Austin, Tex.—At the U.S. Conference of Mayors annual conference in Boston this past June, Gresham, Oregon Mayor Shane Bemis is the chair of the recently established U.S. Conference of Mayors Task Force on Youth Involvement. In 2018, the task force released a 2018 survey and best practices report “in order to obtain critical information surrounding youth engagement” and “create a baseline of information” on the topic.
Last week at South by Southwest, Bemis spoke about “Mayors, Youth, and the Fate of Cities” (audio available), and then shared his thoughts with Route Fifty on why the Conference of Mayors as a whole, as well as he and his colleagues individually, are increasingly focused on millennials and younger people.
Check out our full interview with Bemis about how city leaders are changing their thinking on how to engage and support children in their communities, what it means in Gresham, and more.
Our key takeaways:
On youth and educational outcomes.
“When we are talking about youth and educational outcomes, a lot of people want to take and lay everything at foundation of the educational process: it’s the school system, it’s the school district. They are responsible for everything. What we are trying to say is that the schools only have the kids for twenty percent of the time. The other 80 percent of the time, who has the kids?”
“We’re giving kids opportunities, we’re giving all kids access, we’re understanding that cities play a big role in the future of our children. That’s been a little bit of a paradigm shift for some mayors, so getting into that space and picking it up has been great for us.”
On the political dynamics and policy insight received.
“[Younger] Republicans and Democrats agree on some of the things that separate so wildly the older people. … So when we talk about climate change, Republicans and Democrats at a younger age agree on that, where they don’t at an older age. We talk about gender, sexuality, all of those sort of things, that’s viewed differently by younger people than it is by older people in terms of parties. If you’re not getting those voices to the table, you’re probably not leading your community very well.”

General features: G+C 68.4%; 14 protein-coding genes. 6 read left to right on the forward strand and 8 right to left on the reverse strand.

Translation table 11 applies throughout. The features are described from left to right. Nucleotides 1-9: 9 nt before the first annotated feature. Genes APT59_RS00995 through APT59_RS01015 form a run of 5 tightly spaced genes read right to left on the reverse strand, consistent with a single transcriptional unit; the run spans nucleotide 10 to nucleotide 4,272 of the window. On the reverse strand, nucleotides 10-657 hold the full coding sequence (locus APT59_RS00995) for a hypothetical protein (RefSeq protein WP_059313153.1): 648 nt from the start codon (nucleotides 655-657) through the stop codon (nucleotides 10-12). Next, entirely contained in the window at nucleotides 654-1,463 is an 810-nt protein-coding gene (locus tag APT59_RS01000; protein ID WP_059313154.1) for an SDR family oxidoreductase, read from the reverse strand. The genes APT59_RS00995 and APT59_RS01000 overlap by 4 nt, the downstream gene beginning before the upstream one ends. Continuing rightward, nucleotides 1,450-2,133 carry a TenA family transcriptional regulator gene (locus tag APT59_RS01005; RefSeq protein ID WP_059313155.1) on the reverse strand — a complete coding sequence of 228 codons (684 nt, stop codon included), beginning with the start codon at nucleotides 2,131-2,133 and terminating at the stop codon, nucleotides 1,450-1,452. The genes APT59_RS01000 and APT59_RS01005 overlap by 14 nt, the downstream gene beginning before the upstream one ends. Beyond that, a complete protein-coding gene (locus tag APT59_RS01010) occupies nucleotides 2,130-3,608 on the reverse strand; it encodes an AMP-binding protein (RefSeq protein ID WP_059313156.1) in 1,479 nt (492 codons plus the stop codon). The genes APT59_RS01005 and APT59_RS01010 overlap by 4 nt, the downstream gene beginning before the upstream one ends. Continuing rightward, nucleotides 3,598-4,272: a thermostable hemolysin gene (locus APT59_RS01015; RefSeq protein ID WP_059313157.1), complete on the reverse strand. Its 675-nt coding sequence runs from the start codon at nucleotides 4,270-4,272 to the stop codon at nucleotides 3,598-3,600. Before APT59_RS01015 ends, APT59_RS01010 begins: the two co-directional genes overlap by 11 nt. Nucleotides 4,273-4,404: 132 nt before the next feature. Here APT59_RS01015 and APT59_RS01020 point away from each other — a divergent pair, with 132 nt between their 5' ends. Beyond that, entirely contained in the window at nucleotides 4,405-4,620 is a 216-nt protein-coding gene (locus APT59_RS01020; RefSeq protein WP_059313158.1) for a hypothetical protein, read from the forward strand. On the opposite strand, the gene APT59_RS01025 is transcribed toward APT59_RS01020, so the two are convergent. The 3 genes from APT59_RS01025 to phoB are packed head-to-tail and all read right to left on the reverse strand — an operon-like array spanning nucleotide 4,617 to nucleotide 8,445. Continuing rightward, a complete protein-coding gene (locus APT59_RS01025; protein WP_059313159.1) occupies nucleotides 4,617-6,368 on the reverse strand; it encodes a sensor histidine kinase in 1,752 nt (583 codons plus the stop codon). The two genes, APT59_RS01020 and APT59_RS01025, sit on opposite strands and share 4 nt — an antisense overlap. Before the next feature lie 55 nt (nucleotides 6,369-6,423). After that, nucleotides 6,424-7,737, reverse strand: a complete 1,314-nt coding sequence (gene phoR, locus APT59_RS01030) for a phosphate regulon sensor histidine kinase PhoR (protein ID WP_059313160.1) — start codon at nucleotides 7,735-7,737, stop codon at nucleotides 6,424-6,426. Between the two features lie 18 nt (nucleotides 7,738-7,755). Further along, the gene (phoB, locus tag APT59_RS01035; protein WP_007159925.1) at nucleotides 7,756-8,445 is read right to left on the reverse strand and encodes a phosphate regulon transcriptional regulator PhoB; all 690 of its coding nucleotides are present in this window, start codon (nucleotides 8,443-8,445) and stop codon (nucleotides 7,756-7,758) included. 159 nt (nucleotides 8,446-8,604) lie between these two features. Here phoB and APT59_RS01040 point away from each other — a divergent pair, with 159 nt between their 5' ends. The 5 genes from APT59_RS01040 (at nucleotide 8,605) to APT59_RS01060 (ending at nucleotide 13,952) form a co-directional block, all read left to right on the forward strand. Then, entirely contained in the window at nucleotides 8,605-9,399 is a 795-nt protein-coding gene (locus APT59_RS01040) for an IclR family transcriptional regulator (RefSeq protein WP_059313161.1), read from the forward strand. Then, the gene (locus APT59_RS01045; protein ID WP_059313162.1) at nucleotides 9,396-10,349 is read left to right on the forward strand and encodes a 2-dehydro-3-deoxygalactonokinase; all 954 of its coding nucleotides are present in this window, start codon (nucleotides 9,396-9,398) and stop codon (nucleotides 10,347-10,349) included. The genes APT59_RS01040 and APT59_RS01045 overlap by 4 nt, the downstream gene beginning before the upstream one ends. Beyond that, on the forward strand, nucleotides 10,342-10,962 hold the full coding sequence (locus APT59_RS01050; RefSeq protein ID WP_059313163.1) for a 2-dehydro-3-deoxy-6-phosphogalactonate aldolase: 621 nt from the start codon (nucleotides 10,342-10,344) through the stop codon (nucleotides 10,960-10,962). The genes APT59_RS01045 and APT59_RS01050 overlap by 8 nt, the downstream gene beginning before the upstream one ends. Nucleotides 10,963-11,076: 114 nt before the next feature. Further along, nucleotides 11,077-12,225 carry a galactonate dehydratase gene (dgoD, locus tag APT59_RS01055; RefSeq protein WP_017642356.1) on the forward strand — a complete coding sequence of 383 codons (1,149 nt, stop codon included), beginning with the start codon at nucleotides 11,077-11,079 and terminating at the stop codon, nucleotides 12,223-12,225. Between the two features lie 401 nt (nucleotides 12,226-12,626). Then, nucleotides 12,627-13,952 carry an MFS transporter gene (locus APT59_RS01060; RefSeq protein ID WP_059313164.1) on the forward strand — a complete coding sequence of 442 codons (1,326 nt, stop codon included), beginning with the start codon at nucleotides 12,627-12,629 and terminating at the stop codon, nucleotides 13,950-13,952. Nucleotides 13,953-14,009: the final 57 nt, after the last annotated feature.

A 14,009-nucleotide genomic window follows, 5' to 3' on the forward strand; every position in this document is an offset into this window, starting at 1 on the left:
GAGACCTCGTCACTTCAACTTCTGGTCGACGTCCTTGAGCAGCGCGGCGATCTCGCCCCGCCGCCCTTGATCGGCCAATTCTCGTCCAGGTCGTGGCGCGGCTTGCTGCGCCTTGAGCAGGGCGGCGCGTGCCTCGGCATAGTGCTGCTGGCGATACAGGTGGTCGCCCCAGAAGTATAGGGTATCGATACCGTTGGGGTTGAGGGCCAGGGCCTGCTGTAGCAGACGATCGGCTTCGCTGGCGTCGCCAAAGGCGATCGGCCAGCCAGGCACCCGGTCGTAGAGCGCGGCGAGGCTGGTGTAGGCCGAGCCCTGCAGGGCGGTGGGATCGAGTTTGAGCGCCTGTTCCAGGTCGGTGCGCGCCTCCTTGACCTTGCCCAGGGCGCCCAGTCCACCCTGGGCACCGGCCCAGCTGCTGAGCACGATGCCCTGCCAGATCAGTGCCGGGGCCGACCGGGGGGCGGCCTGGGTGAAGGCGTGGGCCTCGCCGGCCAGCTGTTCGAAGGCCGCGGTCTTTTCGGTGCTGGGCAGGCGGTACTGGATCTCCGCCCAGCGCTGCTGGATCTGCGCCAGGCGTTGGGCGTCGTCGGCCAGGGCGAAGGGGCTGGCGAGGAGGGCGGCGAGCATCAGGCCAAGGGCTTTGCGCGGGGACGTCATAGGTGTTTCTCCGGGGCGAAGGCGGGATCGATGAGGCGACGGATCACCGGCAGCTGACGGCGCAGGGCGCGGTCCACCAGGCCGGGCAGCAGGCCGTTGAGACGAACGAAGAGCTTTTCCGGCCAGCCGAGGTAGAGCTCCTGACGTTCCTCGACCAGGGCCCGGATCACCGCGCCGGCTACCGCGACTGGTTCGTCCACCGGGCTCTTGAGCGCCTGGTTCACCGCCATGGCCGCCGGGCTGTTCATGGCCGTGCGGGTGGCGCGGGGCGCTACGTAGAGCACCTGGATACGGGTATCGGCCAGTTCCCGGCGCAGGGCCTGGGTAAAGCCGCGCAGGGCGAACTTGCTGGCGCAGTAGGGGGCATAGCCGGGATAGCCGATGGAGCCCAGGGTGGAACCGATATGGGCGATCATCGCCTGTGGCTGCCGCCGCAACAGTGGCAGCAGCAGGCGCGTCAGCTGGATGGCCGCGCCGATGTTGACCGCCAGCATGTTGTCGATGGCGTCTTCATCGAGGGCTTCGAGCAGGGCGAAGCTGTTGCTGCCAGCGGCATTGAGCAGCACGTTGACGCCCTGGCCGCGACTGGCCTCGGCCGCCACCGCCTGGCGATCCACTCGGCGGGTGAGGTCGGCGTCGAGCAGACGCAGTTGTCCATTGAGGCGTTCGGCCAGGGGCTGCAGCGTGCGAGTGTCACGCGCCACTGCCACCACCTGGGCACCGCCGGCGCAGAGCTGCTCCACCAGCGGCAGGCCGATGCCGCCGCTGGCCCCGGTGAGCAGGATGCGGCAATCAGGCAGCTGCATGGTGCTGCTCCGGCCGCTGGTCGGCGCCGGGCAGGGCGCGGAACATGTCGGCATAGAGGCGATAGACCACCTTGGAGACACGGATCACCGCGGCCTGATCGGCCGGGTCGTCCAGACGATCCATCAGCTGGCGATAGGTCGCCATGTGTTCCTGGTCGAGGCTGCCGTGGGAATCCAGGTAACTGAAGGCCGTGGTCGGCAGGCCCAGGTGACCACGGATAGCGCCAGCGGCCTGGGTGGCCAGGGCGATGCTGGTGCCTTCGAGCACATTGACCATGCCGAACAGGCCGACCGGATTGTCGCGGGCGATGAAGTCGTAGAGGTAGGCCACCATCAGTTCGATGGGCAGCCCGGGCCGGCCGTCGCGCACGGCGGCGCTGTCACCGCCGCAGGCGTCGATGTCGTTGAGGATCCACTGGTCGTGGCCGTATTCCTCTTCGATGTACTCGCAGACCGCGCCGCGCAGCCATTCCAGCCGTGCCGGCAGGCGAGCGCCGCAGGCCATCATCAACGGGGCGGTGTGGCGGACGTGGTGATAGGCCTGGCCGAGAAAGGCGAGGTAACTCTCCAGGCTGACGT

“For instance, we just did a survey in my home state of Oregon and 2,000 high school students were surveyed: ‘what is the number one thing you need in your … school?’ In my day it probably would have been, you know, more activities, more electives, whatever it might be. In Oregon, out of 2,000 students, the number one need was for more mental health services.”
“Now would we have intuitively gone there as a mayor? Probably not, but when we have that data, and we use it, and we’re getting meaning dialogue from our youth, then we can be better mayors and understand where we pick up the pieces.”
“So I think, again, mayors all across this country are picking up the mantle on that and understanding that in order for them to move their communities forward that needs to be an integral piece of it.”
What that means in Gresham, Oregon
“For our community, we are a suburb of Portland. As Portland has grown and gentrified, a lot of poverty has been shifted into our community so some of the services we didn’t have—and so we’ve had to build those constructs and those service providers in our community. So doing that really makes you think differently. Where we used to lay, again, everything at the school district’s doorstep, now everybody is starting to understand that everybody has a lot larger role to play in that process to get better outcomes for our children.”
Mitch Herckis is the Senior Editor and Director of Strategic Initiatives for Route Fifty.
Connecting state and local government leaders